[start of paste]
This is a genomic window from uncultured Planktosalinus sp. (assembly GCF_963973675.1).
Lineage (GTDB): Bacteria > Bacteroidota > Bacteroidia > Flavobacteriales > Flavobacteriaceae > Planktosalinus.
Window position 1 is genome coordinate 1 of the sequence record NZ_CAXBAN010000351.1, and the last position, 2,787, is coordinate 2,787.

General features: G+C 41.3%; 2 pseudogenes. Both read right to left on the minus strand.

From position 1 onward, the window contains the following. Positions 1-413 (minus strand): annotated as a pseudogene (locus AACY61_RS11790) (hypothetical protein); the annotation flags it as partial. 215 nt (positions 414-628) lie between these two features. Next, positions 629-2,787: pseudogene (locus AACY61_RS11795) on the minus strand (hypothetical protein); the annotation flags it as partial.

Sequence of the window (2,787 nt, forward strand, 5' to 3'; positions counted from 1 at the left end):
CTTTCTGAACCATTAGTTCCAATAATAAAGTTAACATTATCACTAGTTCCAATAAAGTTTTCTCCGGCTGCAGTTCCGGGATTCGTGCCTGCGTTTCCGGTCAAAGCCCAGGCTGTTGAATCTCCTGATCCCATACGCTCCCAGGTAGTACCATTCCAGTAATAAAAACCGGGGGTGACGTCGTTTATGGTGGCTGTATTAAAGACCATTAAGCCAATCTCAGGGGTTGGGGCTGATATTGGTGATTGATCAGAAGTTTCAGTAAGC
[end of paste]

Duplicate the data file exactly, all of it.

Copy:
This is a genomic window from uncultured Planktosalinus sp. (assembly GCF_963973675.1).
Lineage (GTDB): Bacteria > Bacteroidota > Bacteroidia > Flavobacteriales > Flavobacteriaceae > Planktosalinus.
Window position 1 is genome coordinate 1 of the sequence record NZ_CAXBAN010000351.1, and the last position, 2,787, is coordinate 2,787.

General features: G+C 41.3%; 2 pseudogenes. Both read right to left on the minus strand.

From position 1 onward, the window contains the following. Positions 1-413 (minus strand): annotated as a pseudogene (locus AACY61_RS11790) (hypothetical protein); the annotation flags it as partial. 215 nt (positions 414-628) lie between these two features. Next, positions 629-2,787: pseudogene (locus AACY61_RS11795) on the minus strand (hypothetical protein); the annotation flags it as partial.

Sequence of the window (2,787 nt, forward strand, 5' to 3'; positions counted from 1 at the left end):
CTTTCTGAACCATTAGTTCCAATAATAAAGTTAACATTATCACTAGTTCCAATAAAGTTTTCTCCGGCTGCAGTTCCGGGATTCGTGCCTGCGTTTCCGGTCAAAGCCCAGGCTGTTGAATCTCCTGATCCCATACGCTCCCAGGTAGTACCATTCCAGTAATAAAAACCGGGGGTGACGTCGTTTATGGTGGCTGTATTAAAGACCATTAAGCCAATCTCAGGGGTTGGGGCTGATATTGGTGATTGATCAGAAGTTTCAGTAAGC